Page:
Feb. 21 (Bloomberg) -- The employment rebound in the U.S. suggests the economy will be strong enough to withstand recent increases in gasoline prices, said Chris Rupkey, chief financial economist at Bank of Tokyo-Mitsubishi UFJ Ltd.
“There’s a lot of momentum here,” the New York-based economist said in an interview on Bloomberg Radio’s “The Hays Advantage” with Kathleen Hays and Vonnie Quinn. Gasoline price gains so far are “not enough to take anything off the economy at this moment,'' he said.
The national average unleaded regular gasoline price rose to $3.57 per gallon yesterday, a 5 percent increase from $3.39 a month ago, according to AAA, the nation’s largest auto group.
“It’s got to be something very, very big to slow the economy,” Rupkey said. “Once the jobs creation begins again, those new people have paychecks and that’s what powers the economy forward.”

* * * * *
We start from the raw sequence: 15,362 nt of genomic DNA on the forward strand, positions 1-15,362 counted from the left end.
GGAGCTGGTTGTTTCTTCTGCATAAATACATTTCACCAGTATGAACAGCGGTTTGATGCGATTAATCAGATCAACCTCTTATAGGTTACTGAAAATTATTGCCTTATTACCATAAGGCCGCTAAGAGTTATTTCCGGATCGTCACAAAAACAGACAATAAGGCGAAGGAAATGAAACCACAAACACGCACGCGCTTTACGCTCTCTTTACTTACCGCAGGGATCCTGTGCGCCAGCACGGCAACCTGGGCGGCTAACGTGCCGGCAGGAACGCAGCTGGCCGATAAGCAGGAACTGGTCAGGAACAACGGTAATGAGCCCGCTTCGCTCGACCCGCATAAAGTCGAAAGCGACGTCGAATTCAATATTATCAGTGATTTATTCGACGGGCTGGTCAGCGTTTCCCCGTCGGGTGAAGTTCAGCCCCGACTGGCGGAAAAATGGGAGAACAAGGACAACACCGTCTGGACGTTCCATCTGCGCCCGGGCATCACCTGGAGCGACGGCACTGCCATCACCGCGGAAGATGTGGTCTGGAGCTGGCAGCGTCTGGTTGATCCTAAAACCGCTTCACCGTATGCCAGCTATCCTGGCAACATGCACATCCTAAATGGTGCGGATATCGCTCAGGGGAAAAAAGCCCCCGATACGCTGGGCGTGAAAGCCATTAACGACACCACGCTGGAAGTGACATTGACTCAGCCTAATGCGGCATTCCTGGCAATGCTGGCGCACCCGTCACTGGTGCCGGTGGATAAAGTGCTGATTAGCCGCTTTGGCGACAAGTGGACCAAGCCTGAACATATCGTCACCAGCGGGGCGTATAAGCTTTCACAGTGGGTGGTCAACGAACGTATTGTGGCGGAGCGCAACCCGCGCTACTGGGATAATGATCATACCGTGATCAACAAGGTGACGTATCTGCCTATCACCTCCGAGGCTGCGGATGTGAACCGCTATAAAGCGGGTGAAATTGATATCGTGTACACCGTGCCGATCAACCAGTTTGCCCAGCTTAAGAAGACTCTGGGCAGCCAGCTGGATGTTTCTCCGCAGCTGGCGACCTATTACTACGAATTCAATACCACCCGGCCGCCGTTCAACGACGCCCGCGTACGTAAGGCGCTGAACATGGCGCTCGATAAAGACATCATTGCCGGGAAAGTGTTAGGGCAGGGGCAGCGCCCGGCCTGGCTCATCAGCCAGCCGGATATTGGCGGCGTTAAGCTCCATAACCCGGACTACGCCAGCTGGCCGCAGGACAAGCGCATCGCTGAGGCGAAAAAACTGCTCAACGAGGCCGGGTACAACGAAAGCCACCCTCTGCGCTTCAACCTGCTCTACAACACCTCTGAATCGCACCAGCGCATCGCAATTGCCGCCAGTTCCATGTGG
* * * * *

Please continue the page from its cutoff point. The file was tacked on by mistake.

The Standard & Poor’s 500 Index has gained 8.1 percent this year as data from employment to spending underscore an economy gaining steam. The unemployment rate slid to a three-year low of 8.3 percent in January after the economy added 243,000 jobs, while retail sales gained 0.4 percent, according to reports released this month.
The stocks rally is another sign that fears of a looming slowdown are “greatly overblown,” Rupkey said.
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